|What does it mean to disengage?|
April 15, 2005
As is often the case when I return to the U.S. after a period of time away, I am surprised by the lack of substantial information in the local press---even when, the local press happens to be the much-acclaimed Washington Post, which ran an article on the Gaza settlers within days of my return to the U.S. Most notably, I am amazed at what information is not included in the articles. The question of omission is often quite interesting to me, a PhD candidate working on her dissertation research, as it gives a sense of the writer s orientation, or more specifically, how they define the topic about which they are writing. In the essay that follows, I hope to note the main ways in which these articles bear little to no resemblance to life on the ground in Israel/Palestine as I have experienced it during my seven months of living in Jerusalem conducting field research on Israeli and Palestinian civil society groups working for a just and lasting peace.
I see the Gaza disengagement plan in much broader term than do most people in the U.S. The brilliance of Ariel Sharon s plan is that it gets the world to focus narrowly on Gaza and forget what is going on in the West Bank and inside Israel. What is going on in the rest of the land of historic Palestine?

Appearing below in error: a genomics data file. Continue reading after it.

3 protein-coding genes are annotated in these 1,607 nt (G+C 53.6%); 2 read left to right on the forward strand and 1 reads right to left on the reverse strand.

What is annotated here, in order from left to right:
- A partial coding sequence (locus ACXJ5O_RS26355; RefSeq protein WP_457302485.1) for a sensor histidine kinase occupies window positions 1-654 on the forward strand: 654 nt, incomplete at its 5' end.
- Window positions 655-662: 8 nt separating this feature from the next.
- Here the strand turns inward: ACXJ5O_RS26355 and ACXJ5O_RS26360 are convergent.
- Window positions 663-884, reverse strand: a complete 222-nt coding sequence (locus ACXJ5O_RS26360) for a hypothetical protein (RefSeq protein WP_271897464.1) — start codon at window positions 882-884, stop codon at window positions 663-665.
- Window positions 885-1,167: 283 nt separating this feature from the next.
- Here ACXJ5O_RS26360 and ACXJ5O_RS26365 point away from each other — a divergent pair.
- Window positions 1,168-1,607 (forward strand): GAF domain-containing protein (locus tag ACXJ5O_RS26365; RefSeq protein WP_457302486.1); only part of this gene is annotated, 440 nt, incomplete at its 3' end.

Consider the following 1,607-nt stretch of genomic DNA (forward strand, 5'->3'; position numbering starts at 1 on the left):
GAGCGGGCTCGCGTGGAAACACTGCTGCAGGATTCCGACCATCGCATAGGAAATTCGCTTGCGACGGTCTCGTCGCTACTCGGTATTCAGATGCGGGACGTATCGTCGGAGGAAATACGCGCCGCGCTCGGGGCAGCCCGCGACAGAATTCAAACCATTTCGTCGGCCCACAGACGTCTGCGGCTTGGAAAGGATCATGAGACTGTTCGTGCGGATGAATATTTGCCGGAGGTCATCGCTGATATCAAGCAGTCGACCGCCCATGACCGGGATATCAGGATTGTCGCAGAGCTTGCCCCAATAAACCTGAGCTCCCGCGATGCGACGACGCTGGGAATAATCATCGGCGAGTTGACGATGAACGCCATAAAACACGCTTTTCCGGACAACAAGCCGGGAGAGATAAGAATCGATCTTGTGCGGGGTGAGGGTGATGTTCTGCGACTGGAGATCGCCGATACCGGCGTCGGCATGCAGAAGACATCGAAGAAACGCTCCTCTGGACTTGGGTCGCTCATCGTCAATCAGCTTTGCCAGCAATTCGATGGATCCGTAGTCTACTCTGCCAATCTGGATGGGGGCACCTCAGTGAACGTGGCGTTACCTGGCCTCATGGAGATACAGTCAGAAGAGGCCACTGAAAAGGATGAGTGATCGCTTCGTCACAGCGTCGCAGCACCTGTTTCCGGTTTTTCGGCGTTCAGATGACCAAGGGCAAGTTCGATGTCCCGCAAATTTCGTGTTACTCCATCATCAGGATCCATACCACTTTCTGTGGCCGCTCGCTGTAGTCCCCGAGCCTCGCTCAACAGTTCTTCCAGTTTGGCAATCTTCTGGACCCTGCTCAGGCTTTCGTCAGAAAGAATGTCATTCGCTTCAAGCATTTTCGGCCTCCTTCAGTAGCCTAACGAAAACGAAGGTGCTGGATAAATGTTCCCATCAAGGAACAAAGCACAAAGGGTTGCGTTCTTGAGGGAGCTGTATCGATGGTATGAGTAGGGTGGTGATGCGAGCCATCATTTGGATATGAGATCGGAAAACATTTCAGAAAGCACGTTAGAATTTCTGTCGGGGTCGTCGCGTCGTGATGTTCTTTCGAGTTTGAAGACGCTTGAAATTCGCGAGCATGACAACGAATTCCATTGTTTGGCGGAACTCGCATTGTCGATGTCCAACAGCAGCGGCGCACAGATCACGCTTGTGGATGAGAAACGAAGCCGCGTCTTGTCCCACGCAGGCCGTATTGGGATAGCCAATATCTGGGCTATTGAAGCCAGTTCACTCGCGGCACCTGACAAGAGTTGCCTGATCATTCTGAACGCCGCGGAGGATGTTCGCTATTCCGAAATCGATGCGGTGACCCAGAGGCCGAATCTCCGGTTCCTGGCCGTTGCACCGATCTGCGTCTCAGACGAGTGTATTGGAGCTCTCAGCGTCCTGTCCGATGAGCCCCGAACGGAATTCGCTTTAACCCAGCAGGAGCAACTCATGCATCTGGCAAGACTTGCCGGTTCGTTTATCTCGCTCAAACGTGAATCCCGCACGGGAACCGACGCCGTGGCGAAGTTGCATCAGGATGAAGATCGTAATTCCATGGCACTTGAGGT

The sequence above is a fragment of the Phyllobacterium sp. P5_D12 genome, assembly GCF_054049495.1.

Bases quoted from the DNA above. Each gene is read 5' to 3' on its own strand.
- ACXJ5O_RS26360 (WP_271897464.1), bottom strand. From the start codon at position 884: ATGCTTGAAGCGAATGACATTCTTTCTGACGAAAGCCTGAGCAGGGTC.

First of all, the settlement project is continuing at an impressive rate even as Sharon makes noises about disengagement from Gaza. One must remember that ALL of the settlements built in the West Bank and Gaza are ILLEGAL according to international law. Many international resolutions, statements, and agreements call for a halt to settlement construction, including the Oslo Agreements and the Road Map. However, Israel has continued to build settlements despite such international views. During the years of the Oslo peace process, Israel built new settlements and expanded existing ones at an unprecedented rate. Furthermore, with the exception of East Jerusalem and land belonging to villages abutting Jerusalem , Israel has not annexed any of the land that it occupied in 1967. Thus, settler claims that they built their settlements on unowned state land is misleading. Figures that tally the number of settlers living in the West Bank are similarly misleading at times. Often, such numbers omit the settlements in Occupied East Jerusalem, as for many Israelis even those in the peace camp these settlements are seen as Jerusalem neighborhoods and not as settlements, even though they are built in the West Bank on land confiscated from Palestinian villages. While places like French Hill (one of the first settlements built after the 1967 war to connect Hebrew University with West Jerusalem), which are highly integrated into the city and include Palestinian and Jewish inhabitants alike, are in a slightly different category than extreme ideological settlements like Yitzhar outside of Nablus, and therefore will need a different kind of solution, it is important to keep facts straight.